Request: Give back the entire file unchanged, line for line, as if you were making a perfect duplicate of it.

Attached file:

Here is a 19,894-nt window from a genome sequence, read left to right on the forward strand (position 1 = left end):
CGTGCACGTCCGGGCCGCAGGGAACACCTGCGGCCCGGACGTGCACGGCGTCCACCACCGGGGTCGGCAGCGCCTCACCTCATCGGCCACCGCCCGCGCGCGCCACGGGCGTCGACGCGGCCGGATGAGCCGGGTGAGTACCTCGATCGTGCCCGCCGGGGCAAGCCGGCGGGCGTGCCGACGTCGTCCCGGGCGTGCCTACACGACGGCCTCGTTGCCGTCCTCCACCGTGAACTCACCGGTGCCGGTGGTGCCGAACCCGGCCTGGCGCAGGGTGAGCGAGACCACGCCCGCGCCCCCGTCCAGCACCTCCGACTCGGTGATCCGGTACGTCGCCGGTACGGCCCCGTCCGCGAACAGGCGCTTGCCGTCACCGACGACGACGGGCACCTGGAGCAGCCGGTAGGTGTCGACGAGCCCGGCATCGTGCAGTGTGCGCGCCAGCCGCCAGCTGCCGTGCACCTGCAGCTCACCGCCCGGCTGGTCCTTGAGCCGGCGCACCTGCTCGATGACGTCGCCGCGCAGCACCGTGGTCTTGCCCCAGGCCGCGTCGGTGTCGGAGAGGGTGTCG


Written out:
Here is a 19,894-nt window from a genome sequence, read left to right on the forward strand (position 1 = left end):
CGTGCACGTCCGGGCCGCAGGGAACACCTGCGGCCCGGACGTGCACGGCGTCCACCACCGGGGTCGGCAGCGCCTCACCTCATCGGCCACCGCCCGCGCGCGCCACGGGCGTCGACGCGGCCGGATGAGCCGGGTGAGTACCTCGATCGTGCCCGCCGGGGCAAGCCGGCGGGCGTGCCGACGTCGTCCCGGGCGTGCCTACACGACGGCCTCGTTGCCGTCCTCCACCGTGAACTCACCGGTGCCGGTGGTGCCGAACCCGGCCTGGCGCAGGGTGAGCGAGACCACGCCCGCGCCCCCGTCCAGCACCTCCGACTCGGTGATCCGGTACGTCGCCGGTACGGCCCCGTCCGCGAACAGGCGCTTGCCGTCACCGACGACGACGGGCACCTGGAGCAGCCGGTAGGTGTCGACGAGCCCGGCATCGTGCAGTGTGCGCGCCAGCCGCCAGCTGCCGTGCACCTGCAGCTCACCGCCCGGCTGGTCCTTGAGCCGGCGCACCTGCTCGATGACGTCGCCGCGCAGCACCGTGGTCTTGCCCCAGGCCGCGTCGGTGTCGGAGAGGGTGTCG